When feet point outward it is called out-toeing and often referred to as “duck feet.” This is a common walking stance, especially for children as they are learning to walk. If notice you or your child have duck feet posture, there are ways to remedy this condition to improve walking.
Out-toeing is usually caused by the larger bones in the legs jutting outward. This could be the tibia (shinbone) or the femur (thighbone) and it can occur in one leg or both. The hip and pelvis can also impact the alignment of the legs, causing feet to point outward when standing or walking.
Symptoms of Duck Feet in Children
It is fairly common for young children to have out-toeing during the first few years of their lives. This can be caused by the leg position within the uterus, flat footedness, genetics, hip deformities and other factors. Some of the symptoms of duck feet in children include:
- A waddle-type walk
- Knees and feet point outward
- Shoes wear out faster on the outside of the sole
Most kids outgrow duck feet by ages 6-8 and do not need any special medical care for this condition. However, if it appears to be affecting their mobility, causes pain or lasts beyond 8-years of age, you can discuss the condition with their pediatrician.
Causes of Out-Toeing for Teens and Adults
Some people suddenly have out-toeing as teens or adults. This is different from the common duck feet in young children and it is usually caused by an injury or orthopedic condition. Some of the possible causes of duck feet in adolescents, teens and adults include:
- Injury to hip, leg or foot
- Anterior pelvic tilt
- Slipped capital femoral epiphysis (hip problem in adolescents/teens)
- Tight muscles in the hips or legs
- Poor posture
- Lack of exercise
If your feet point outward when you are standing, or your feet and knees turn outward when lying on your back, you have duck feet. If it is not causing pain or immobility, it is not a cause for concern. However, there are remedies to help correct this condition.
Complications from Duck Feet
Many children, teens and adults with duck feet do not experience pain or mobility issues from their condition, but this is not always the case. Constant walking with the toes pointing outward can add strain to the joints and muscles in the lower body. Possible complications include:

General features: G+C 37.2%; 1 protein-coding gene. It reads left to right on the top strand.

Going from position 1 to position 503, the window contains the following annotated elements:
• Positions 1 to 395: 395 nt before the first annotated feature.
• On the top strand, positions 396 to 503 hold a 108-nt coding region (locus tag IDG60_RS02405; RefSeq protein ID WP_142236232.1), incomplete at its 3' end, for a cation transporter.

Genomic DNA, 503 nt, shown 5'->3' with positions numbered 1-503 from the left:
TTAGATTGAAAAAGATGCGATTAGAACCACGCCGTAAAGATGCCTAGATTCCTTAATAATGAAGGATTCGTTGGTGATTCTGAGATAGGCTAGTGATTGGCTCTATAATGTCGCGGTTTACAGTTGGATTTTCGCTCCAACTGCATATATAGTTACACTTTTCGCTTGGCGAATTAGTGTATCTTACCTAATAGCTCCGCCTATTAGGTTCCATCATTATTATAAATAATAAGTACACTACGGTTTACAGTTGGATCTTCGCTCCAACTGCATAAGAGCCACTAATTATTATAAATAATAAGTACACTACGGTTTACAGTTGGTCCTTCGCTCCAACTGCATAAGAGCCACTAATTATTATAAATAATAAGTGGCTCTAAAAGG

- Injuries to the knee and ankle joints
- Weakened muscles in the buttocks and legs
- Foot pain conditions
- Piriformis muscle conditions resulting in sciatica
- Flat feet
Duck feet posture can result in pain and mobility issues, especially if it continues for long periods of time. If you have out-toeing, treatment may help prevent complications.
Home Treatments for Duck Feet
For mild cases of duck feet, you may not need medical treatment. There are home treatments you can try to resolve your out-toeing. The following are methods you can try to improve your duck feet posture to reduce stress on your joints and footwear.
- Muscle Stretches
- Many mild cases of adult duck feet are due to tight muscles in the hips and legs. Stretching muscles can help reduce out-toeing by relaxing these muscles. Stretches that impact the foot, calves, hip and thighs can help relax muscles that can pull the feet outward.
- Retraining Your Posture
- Simply paying attention to your stance and gait can help with retraining your walking posture. Consciously changing how you stand, and walk can change your duck feet posture.
- Add Orthopedic Shoe Inserts
- Supporting your arches can help improve your posture and walking stance. Over-the-counter orthopedic shoe inserts are an inexpensive option to give your feet and legs better support, which can resolve many mild cases of out-toeing.
When to See a Doctor for Duck Feet
If your child is having symptoms such as falling or hip pain associated with their duck feet, it is worthwhile to talk to a doctor. Adolescents and teens with hip pain and duck feet should be evaluated for possible capital femoral epiphysis. Possible medical treatments for duck feet may include:
- Physical therapy to strengthen and stretch affected muscles
- Surgery for bone deformities such as capital femoral epiphysis
- Prescription orthopedic footwear for improved foot and leg support
Most cases of duck feet will not require invasive medical treatments. The condition can usually be resolved with non-surgical treatments to create better posture that reduces stress on the joints, muscles and body alignment, but some people may need medical care to avoid complications.
If you notice your child has duck feet or you are experiencing out-toeing, it is usually not a serious condition. However, it can be a sign of other health concerns or cause complications if the condition persists. Make an appointment with your doctor if you have issues due to duck feet.
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